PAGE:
These are supposed to be the good times—with our current economic expansion poised to set a record as the longest in U.S. history. Yet, according to the Federal Reserve’s Report on the Economic Well-Being of U.S. Households in 2017, forty percent of American adults don’t have enough savings to cover a $400 emergency expense such as an unexpected medical bill, car problem or home repair.
The problem with our economy isn’t that it sometimes hits a rough patch. It’s that people struggle even when it is setting records.
The expansion is running out of steam
Our current economic expansion has already gone 95 months. Only two expansions have lasted longer: the expansion from March 1991 to March 2001 which lasted 120 months and the expansion from February 1961 to December 1969 which lasted 106 months.
A CNBC Market Insider report by Patti Domm quotes Goldman Sachs economists as saying:
The likelihood that the expansion will break the prior record is consistent with our long-standing view that the combination of a deep recession and an initially slow recovery has set us up for an unusually long cycle.
The Goldman Sachs model, according to Domm:
shows an increased 31 percent chance for a U.S. recession in the next nine quarters. That number is rising. But it’s a good news, bad news story, and the good news is there is now a two-thirds chance that the recovery will be the longest on record. . . . The Goldman economists also say the medium-term risk of a recession is rising, “mainly because the economy is at full employment and still growing above trend.
The chart below highlights the growing recession risk based on a Goldman Sachs model that looks at “lagged GDP growth, the slope of the yield curve, equity price changes, house price changes, the output gap, the private debt/GDP ratio, and economic policy uncertainty.”
Sooner or later, the so-called good times are coming to an end. Tragically, a large percent of Americans are still struggling at a time when our “economy is at full employment and still growing above trend.” That raises the question: what’s going to happen to them and millions of others when the economy actually turns down?
Living on the edge
The Federal Reserve’s report was based on interviews with a sample of over 12,000 people that was “designed to be representative of adults ages 18 and older living in the United States.” One part of the survey dealt with unexpected expenses. Here is what the report found:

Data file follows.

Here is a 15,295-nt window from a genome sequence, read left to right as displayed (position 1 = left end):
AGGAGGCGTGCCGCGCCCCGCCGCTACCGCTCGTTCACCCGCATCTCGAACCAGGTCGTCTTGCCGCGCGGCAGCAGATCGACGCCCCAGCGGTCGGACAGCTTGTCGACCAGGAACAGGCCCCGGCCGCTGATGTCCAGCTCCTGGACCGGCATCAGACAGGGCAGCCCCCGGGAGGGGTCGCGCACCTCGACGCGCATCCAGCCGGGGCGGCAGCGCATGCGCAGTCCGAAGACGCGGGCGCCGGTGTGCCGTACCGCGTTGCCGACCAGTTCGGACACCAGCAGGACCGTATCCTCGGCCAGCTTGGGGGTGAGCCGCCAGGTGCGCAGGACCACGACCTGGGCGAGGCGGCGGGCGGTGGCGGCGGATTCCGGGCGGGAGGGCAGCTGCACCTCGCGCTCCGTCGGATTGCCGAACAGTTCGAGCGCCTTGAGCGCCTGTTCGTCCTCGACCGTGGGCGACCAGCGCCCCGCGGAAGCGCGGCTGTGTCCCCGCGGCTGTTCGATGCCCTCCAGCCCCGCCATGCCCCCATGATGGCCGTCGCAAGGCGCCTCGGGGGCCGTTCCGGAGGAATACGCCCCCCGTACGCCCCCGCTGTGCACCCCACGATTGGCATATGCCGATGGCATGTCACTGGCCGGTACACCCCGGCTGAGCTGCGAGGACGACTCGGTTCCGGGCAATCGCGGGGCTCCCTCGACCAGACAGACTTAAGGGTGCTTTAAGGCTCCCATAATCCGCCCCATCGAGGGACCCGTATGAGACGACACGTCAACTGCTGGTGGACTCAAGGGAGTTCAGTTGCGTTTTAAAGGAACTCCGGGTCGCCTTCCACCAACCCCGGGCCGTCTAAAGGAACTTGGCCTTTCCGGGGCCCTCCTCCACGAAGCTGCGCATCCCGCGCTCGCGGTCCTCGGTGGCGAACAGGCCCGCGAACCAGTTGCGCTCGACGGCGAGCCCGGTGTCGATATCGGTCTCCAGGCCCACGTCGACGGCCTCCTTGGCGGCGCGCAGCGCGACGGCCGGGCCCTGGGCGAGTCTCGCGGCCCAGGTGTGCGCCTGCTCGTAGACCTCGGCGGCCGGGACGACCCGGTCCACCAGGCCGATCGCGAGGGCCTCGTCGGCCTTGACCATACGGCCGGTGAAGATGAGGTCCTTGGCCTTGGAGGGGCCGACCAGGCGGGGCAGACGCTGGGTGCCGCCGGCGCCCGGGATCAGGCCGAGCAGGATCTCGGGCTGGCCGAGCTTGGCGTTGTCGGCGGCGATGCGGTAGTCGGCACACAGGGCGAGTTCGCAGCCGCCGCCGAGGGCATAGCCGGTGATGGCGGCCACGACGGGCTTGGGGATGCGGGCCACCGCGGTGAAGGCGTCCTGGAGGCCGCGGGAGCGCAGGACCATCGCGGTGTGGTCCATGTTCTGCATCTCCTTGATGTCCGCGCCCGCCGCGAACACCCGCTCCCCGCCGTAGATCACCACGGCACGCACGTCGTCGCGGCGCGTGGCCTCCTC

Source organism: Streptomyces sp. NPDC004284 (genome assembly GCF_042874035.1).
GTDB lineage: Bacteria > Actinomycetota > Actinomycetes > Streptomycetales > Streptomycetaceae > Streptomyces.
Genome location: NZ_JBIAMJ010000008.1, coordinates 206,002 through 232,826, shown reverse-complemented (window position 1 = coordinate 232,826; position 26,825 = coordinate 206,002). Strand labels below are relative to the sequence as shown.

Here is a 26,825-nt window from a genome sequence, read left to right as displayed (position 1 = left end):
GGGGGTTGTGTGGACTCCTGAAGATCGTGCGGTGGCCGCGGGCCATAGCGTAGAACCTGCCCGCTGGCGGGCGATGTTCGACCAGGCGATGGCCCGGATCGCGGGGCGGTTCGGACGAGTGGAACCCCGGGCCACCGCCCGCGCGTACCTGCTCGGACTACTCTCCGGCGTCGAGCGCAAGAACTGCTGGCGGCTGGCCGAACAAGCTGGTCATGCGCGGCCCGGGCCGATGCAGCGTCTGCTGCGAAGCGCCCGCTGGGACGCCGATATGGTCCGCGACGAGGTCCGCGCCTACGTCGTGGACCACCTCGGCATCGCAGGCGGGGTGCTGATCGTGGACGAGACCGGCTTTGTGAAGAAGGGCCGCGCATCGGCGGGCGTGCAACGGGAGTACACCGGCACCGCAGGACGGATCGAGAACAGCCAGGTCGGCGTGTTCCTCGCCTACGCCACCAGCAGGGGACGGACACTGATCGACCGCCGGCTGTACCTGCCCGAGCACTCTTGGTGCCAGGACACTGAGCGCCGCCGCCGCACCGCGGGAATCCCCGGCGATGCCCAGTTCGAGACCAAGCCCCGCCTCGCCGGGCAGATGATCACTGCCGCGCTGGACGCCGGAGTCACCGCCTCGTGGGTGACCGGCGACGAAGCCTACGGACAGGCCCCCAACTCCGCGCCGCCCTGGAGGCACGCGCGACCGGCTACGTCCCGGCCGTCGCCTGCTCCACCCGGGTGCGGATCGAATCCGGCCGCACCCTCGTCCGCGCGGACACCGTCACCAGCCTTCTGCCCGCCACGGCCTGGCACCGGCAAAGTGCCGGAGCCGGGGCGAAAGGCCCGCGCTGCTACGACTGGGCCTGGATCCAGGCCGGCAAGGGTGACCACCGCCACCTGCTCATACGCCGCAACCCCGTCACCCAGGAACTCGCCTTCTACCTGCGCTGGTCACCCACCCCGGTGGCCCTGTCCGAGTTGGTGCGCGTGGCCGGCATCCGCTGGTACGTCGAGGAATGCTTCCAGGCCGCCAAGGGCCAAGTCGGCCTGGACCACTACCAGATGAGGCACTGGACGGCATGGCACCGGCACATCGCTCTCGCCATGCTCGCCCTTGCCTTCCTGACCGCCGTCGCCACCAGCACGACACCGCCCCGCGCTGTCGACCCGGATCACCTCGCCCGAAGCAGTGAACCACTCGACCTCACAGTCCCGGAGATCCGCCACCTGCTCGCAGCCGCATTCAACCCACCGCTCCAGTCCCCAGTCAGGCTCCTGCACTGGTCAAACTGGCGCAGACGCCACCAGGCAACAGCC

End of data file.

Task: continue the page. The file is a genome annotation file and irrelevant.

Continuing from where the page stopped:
Approximately four in 10 adults, if faced with an unexpected expense of $400, would either not be able to cover it or would cover it by selling something or borrowing money. The following figure shows that the share of Americans facing financial insecurity has been falling, but it is still alarming that the percentage remains so high this late in a record setting expansion.Strikingly, the Federal Reserve survey also found, as shown in the table below, that “(e)ven without an unexpected expense, 22 percent of adults expected to forgo payment on some of their bills in the month of the survey. Most frequently, this involves not paying, or making a partial payment on, a credit card bill.”And, as illustrated in the figure below, twenty-seven percent of adult Americans skipped necessary medical care in 2017 because they were unable to afford its cost. The table that follows shows that “dental care was the most frequently skipped treatment, followed by visiting a doctor and taking prescription medicines.”Clearly, we need more and better jobs and a stronger social safety net. Achieving those will require movement building. Needed first steps include helping those struggling see that their situation is not unique, a consequence of some individual failing, but rather is the result of the workings of a highly exploitative system that suffers from ever stronger stagnation tendencies. And this requires creating opportunities for people to share experiences and develop their will and capacity to fight for change. In this regard, there may be much to learn from the operation of the Councils of the Unemployed during the 1930s.
It also requires creating opportunities for struggle. Toward that end we need to help activists build connections between ongoing labor and community struggles, such as the ones that education and health care workers are making as they fight for improved conditions of employment and progressive tax measures to fund a needed expansion of public services. This is the time, before the next downturn, to lay the groundwork for a powerful movement for social transformation.